On the 5th of November, according to the latest Proposition 65, products sold in California which contain DINP are required to affix warning labels and indicate that they contain DINP (diisononyl phthalate, ). Proposition 65 does not specify a DINP “Safe Harbor” Level, it means products that contain any quantity of DINP are required to meet the new requirements. This requirement will come into force on December 20, 2014.

Last year, the California Office of environmental health hazard assessment (OEHHA) added DINP to the list of Ca 65, requires products containing any one of nearly 800 chemicalsidentified by the States must be marked. As mandated by consumer product safety improvement Act (CPSIA), toys and parts of toys that can be placed in a child’s mouth, the concentration of diisononyl phthalate (DINP) must less than 0.1 percent, in addition, this requirement does not apply to toys and part of toys that can not be placed in a child’s mouth or inaccessible. There is little evidence to show DINP is harmful to human health.

DINP is a general purpose plasticizer used in a wide array of products including toys, roofing materials, wire and cable insulation, vinyl flooring, coated fabrics, garden hoses, tubing, automobile under coatings, footwear, gloves and stationery. Phthalates are commonly found in paints, lacquers, inks, rubbers and sealants.  California law restricts the sale and distribution of toys and child care products with the concentration of DINP that exceed 1,000 ppm.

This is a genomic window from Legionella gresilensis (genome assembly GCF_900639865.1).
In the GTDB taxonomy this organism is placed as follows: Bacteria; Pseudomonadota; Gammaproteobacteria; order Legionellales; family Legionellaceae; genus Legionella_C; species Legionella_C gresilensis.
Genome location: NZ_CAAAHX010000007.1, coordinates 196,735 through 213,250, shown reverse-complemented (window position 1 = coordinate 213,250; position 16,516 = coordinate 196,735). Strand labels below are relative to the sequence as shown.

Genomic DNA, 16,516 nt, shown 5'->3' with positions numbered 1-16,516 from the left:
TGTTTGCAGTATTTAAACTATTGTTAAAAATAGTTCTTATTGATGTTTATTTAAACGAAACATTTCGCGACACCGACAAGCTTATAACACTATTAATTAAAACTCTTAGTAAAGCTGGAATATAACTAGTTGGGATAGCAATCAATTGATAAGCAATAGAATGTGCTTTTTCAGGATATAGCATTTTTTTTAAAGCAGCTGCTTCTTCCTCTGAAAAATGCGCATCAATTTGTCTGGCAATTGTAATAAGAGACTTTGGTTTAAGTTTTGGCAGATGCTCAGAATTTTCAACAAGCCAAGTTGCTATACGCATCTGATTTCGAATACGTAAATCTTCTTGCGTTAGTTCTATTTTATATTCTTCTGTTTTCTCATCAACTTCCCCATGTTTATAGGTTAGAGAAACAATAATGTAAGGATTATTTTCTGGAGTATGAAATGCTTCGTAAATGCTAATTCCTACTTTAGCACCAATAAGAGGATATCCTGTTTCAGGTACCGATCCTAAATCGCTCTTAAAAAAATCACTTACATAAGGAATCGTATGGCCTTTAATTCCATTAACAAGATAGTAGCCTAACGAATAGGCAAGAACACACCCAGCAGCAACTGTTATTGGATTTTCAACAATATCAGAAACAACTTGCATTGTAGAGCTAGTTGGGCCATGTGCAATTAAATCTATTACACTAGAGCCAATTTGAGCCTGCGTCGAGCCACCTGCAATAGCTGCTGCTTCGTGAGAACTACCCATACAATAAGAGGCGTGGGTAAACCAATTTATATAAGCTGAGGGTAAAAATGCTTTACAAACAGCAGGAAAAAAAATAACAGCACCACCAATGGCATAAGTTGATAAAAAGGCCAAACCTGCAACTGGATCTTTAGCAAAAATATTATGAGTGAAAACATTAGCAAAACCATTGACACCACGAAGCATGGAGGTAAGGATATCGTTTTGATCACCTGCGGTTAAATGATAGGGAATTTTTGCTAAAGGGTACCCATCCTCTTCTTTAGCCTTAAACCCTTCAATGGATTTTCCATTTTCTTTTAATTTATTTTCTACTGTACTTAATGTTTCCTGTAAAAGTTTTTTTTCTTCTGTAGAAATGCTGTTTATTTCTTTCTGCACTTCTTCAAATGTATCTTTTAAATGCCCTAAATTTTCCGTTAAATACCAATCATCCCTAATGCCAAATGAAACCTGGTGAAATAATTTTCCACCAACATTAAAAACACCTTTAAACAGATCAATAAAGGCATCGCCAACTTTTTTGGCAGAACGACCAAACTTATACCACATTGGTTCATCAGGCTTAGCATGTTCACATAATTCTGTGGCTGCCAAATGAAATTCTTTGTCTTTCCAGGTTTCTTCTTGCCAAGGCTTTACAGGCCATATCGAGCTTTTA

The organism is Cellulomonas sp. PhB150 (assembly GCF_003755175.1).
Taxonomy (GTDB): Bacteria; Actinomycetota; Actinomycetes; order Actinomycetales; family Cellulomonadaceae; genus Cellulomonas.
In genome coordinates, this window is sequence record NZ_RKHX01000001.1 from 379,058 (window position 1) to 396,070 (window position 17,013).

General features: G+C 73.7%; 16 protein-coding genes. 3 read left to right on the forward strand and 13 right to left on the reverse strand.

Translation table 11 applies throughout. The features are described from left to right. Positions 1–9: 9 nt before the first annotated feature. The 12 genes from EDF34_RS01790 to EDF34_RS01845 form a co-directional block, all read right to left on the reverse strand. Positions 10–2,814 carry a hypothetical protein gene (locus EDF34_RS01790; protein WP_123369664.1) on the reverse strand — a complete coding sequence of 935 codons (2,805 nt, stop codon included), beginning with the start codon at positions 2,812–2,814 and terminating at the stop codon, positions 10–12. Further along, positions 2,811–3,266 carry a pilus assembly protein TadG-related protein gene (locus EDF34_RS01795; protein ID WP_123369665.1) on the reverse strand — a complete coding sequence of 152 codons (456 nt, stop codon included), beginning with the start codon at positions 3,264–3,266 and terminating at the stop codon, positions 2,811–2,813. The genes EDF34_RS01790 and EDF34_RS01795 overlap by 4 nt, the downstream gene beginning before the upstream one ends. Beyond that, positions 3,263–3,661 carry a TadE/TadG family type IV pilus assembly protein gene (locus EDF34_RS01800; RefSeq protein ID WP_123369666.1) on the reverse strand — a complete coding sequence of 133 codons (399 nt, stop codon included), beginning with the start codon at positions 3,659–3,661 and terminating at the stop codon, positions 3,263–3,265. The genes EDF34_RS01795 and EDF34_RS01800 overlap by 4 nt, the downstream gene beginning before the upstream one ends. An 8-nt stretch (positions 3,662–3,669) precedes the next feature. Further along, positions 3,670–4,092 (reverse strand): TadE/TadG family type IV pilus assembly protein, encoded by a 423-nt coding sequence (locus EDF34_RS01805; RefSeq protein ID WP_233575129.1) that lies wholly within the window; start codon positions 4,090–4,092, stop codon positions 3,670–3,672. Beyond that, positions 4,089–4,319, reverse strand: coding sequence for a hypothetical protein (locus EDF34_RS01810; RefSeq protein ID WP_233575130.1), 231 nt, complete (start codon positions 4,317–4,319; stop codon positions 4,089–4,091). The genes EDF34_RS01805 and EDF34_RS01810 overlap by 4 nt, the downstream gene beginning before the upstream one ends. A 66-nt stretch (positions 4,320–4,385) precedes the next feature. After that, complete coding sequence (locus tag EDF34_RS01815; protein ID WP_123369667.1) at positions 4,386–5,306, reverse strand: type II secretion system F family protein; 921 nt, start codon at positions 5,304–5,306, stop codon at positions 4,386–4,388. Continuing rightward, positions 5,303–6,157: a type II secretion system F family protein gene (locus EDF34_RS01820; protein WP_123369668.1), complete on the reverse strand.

Due to the Upcoming Proposition 65 Warning Requirements for DINP. CTI suggests toy industry association (TIA) members and industry stakeholders who sell toys in California affix warning labels on packaging when products may contain any level of DINP.

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CTI can provide you with a wide range of safety tests as an unofficial, independent third party testing certification bodies, and the test report issued have been recognized internationally, and won the trust of a wide range of customers by virtue of precise standards of testing and professional services. If you have any comments or questions about this bill or other acts, please contact CTI any time.